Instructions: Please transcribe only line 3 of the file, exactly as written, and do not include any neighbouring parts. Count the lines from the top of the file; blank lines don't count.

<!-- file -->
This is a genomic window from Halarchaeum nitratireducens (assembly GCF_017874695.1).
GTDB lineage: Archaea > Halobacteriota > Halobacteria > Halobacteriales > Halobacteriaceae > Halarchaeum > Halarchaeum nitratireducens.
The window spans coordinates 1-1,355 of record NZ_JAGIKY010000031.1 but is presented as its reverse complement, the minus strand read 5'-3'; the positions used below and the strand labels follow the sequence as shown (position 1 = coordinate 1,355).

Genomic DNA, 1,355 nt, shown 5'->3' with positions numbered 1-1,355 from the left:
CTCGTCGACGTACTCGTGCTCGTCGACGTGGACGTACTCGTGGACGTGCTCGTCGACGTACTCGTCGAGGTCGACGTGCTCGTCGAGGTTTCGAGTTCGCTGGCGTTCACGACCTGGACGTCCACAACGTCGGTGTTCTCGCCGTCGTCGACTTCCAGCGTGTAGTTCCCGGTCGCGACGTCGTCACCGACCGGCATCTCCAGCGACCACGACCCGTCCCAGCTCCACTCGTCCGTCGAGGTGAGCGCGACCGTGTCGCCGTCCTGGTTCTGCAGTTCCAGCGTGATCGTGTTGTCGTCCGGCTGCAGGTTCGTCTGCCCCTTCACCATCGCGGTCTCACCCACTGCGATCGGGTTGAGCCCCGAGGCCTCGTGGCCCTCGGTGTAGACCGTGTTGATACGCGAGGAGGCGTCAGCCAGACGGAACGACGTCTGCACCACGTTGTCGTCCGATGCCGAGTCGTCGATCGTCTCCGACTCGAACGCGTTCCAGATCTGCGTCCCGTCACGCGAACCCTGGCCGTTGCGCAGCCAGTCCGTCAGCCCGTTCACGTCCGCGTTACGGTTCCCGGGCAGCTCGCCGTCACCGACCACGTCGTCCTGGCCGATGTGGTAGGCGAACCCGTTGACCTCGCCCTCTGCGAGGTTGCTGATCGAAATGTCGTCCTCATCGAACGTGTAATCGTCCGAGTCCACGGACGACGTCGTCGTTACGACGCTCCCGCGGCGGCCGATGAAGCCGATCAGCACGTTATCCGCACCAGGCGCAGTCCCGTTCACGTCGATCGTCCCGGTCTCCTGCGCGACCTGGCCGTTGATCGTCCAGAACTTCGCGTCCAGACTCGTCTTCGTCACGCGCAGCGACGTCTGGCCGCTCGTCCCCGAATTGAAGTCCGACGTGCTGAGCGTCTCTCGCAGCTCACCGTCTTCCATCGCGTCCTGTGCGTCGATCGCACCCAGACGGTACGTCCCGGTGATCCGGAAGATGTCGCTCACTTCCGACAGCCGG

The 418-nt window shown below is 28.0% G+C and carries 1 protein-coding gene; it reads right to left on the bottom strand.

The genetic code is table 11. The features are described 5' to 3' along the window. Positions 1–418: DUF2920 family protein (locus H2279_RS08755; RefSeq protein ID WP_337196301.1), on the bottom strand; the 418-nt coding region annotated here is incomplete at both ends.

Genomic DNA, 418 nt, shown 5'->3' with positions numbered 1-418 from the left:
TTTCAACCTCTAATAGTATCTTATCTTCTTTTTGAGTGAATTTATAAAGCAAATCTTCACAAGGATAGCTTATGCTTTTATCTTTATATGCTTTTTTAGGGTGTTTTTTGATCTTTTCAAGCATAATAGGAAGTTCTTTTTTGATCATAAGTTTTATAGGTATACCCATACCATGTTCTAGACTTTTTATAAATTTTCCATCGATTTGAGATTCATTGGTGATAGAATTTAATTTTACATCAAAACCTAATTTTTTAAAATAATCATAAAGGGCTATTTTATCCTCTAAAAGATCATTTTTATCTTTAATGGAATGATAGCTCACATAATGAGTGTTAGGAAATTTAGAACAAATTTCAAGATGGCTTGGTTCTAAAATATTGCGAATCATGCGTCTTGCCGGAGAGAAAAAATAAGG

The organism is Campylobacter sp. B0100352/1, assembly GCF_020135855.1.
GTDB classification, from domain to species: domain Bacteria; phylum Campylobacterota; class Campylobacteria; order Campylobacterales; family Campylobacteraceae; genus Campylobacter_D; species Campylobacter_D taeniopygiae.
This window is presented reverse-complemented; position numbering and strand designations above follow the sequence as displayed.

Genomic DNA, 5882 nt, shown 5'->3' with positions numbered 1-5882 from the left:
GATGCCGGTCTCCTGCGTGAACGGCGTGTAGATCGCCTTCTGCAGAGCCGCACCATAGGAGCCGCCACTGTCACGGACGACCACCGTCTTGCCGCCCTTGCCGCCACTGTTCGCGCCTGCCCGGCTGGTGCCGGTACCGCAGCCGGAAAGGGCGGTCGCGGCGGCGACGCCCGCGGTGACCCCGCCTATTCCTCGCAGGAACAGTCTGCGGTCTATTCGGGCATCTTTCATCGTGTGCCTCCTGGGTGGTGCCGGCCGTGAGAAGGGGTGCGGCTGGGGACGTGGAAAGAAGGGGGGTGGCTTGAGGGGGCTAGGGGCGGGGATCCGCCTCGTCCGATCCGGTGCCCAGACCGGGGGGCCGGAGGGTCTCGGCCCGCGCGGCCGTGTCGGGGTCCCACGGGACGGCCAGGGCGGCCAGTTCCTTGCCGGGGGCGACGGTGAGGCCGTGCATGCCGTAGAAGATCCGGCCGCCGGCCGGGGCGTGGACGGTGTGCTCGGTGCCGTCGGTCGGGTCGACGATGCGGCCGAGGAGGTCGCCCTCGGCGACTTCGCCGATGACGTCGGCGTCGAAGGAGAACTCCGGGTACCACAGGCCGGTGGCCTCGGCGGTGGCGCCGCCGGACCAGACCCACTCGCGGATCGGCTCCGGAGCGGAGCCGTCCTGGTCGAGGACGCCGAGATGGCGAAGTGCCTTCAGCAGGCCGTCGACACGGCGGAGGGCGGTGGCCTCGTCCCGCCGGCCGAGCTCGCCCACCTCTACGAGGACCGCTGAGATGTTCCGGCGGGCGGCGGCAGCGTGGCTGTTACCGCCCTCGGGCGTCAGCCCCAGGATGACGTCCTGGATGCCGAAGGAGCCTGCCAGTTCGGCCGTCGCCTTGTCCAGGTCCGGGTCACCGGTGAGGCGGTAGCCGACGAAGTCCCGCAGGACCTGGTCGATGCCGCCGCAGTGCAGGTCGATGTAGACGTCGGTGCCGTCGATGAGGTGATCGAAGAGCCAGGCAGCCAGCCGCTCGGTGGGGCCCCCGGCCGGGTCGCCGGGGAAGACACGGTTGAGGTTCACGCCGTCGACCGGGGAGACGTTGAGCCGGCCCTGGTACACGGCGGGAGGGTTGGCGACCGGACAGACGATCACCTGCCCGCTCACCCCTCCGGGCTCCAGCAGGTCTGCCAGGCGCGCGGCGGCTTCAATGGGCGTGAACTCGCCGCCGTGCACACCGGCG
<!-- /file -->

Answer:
The window spans coordinates 1-1,355 of record NZ_JAGIKY010000031.1 but is presented as its reverse complement, the minus strand read 5'-3'; the positions used below and the strand labels follow the sequence as shown (position 1 = coordinate 1,355).